What remained of the 4th Marine Brigade emerged victorious from Belleau Wood on June 26. The battle marked a turning point in the war: The American victory rekindled hope among war-weary Europeans and destroyed German confidence.

Belleau Wood was dedicated as an American battle monument in July 1923. Army Gen. James. G. Harbord, the 4th Marine Brigade commander during the battle, was made an honorary Marine. In his address, he predicted the attraction future military men and women would feel for the site.

“Now and then, a veteran … will come here to live again the brave days of that distant June,” Harbord said. “Here will be raised the altars of patriotism; here will be renewed the vows of sacrifice and consecration to country. Hither will come our countrymen in hours of depression, and even of failure, and take new courage from this shrine of great deeds.”

Devil Dog Fountain WWI Marine Memorial at Belleau Wood. Image courtesy of via google images
Devil Dog Fountain WWI Marine Memorial at Belleau Wood. Image courtesy of via google images
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Mystery: infected epidemiologist had no contact with patients, as 3rd doctor dies from Ebola in Sierra Leone

Originally posted on The Extinction Protocol :

August 2014AFRICA – A third top doctor has died from Ebola in Sierra Leone, a government official said Wednesday, as health workers tried to determine how a fourth scientist also contracted the disease before being evacuated to Europe. The announcements raised worries about Sierra Leone’s fight against Ebola, which already has killed more than 1,400 people across West Africa. The World Health Organization said it was sending a team to investigate how the epidemiologist now undergoing treatment in Germany may have contracted the disease that kills more than half its victims. “The international surge of health workers is extremely important and if something happens, if health workers get infected and it scares off other international health workers from coming, we will be in dire straits,” said Christy Feig, director of WHO communications. Dr. Sahr Rogers had been working at a hospital in the eastern town of…

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Olathe Fire Departments helps 100 area football players take the ALS Ice Bucket Challenge

Originally posted on

OLATHE, Kan. — You’ve seen the countless videos of people pouring buckets of ice water on their heads. But, are people donating? The ALS Association says yes!

The organization said Saturday that it had raised $62.5 million dollars compared to just $2.4 million dollars during the same time period last year. That’s 26 times the amount of money. And, the organization credits the boost to the continued popularity of the Ice Bucket Challenge.

Saturday morning the Olathe Northwest High School Football Team accepted a challenge made by a player’s aunt on television for the entire team to get soaked at once. The challenge comes from a meteorologist at FOX 4’s sister station in Harrisburg, Pennsylvania to her nephew, senior football player Manny Psihountas.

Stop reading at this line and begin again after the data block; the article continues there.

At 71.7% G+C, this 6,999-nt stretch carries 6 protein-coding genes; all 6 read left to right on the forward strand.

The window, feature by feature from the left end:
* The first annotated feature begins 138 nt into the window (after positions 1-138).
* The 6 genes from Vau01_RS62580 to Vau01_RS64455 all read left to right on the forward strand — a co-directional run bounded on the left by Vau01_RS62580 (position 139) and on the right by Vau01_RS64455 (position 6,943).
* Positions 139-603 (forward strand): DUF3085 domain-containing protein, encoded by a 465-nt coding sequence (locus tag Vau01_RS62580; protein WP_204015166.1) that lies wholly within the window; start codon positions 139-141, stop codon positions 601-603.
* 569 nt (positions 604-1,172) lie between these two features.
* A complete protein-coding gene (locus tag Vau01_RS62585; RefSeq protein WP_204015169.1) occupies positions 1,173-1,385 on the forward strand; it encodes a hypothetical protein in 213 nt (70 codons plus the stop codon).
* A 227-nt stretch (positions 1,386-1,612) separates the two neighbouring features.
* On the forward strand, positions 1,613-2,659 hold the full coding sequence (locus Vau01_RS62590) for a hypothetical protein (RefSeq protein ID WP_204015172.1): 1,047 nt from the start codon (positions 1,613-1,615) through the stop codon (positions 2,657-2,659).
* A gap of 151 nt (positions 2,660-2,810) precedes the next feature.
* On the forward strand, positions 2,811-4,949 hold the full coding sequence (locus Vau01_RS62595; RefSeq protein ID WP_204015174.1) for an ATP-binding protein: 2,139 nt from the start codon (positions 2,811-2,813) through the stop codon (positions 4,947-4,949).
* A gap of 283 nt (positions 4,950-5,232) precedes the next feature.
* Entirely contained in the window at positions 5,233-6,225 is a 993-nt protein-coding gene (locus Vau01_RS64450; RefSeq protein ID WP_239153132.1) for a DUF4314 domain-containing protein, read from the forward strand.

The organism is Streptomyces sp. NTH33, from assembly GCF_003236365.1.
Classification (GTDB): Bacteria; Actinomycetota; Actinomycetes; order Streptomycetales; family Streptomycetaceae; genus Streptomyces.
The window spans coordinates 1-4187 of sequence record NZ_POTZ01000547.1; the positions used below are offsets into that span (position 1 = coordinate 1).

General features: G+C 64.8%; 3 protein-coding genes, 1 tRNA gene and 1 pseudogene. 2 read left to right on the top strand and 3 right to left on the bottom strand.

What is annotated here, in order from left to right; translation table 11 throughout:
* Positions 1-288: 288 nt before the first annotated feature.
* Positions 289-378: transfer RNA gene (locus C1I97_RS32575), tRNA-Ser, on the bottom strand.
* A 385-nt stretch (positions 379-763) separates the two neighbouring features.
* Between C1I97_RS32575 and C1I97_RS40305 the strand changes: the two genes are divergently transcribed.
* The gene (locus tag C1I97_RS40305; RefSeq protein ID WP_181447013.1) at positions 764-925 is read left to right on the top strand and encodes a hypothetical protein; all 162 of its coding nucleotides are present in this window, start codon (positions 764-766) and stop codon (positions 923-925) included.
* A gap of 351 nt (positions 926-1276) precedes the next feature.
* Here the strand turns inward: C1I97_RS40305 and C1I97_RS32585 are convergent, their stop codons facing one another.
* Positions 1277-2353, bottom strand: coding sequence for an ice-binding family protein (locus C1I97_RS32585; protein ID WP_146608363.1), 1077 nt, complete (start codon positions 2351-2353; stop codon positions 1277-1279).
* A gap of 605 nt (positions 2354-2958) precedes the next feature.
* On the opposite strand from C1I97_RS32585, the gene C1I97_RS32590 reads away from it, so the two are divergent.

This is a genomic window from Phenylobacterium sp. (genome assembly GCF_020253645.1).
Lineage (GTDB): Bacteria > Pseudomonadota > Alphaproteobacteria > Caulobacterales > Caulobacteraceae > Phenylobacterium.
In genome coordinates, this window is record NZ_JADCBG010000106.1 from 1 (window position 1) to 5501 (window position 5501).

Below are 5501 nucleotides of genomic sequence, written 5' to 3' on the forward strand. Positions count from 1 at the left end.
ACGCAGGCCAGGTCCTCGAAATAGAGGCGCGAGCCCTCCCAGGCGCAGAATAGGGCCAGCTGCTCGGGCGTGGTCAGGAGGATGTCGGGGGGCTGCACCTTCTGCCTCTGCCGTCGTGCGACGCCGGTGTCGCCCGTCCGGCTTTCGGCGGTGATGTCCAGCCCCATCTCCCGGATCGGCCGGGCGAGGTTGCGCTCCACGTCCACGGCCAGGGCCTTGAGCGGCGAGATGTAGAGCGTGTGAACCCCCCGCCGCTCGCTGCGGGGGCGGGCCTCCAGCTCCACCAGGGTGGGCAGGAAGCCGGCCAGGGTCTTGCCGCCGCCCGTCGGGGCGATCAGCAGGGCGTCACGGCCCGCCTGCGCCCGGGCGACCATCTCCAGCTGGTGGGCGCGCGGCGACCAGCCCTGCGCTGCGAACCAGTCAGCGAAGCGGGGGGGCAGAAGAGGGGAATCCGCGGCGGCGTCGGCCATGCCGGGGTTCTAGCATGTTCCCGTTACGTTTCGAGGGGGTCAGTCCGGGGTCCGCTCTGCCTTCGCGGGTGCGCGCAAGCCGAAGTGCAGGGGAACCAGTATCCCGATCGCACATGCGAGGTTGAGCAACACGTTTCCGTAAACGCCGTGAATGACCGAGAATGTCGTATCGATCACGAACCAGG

With the help of the Olathe Fire Department more than 100 players on the team got drenched by a fire hose.

“Oh it was awesome especially after…

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More Than 100 Health Workers Fighting Ebola Have Contracted It Themselves

Originally posted on wchildblog:

Source: End Of The American Dream, by Michael Snyder

Something is different this time.  This is the worst Ebola outbreak in recorded history, and this particular strain appears to be spreading much more easily than others have.  So far, 1,323 people have been infected in the nations of Guinea, Liberia, Nigeria, and Sierra Leone.  Of those 1,323 victims, a whopping 729 of them have died.  But a number that is even more alarming was buried in the middle of a Reuters report on Friday.  According to Reuters, “more than 100 health workers” that have been fighting Ebola in Africa have contracted the virus themselves.  Considering the extraordinary measures that these health workers take to keep from getting the disease, that is quite chilling.  We are not just talking about one or two “accidents”.  We are talking about more than 100 of them getting sick.  If Ebola is spreading…

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Two more mysterious holes have opened up in Siberia, and scientists have no idea what’s causing them

emery myers:

This is bizarre!!!

Originally posted on The Extinction Protocol :

July 2014RUSSIA– Two more mysterious holes have opened up in Siberia after the original crater appeared in the Yamal Peninsula earlier this month. “Yamal” is a name that literally translates to “end of the land.” Both new craters were discovered by reindeer herders, who thankfully didn’t fall the estimated 300 feet to the bottom. In case the thought of bottomless black holes isn’t already conjuring up images of an apocalyptic doomsday, then here are some videos and pictures to ensure you don’t sleep at all tonight. What are they, and why are portions of Siberia now beginning to collapse in huge holes?
Scientists are still unsure as to what exactly is causing their appearance. Theories range from meteorites to stray missiles, a man-made prank or even aliens. However, The Siberian Times reports that the most common belief is that they’re the result of “melting permafrost due to…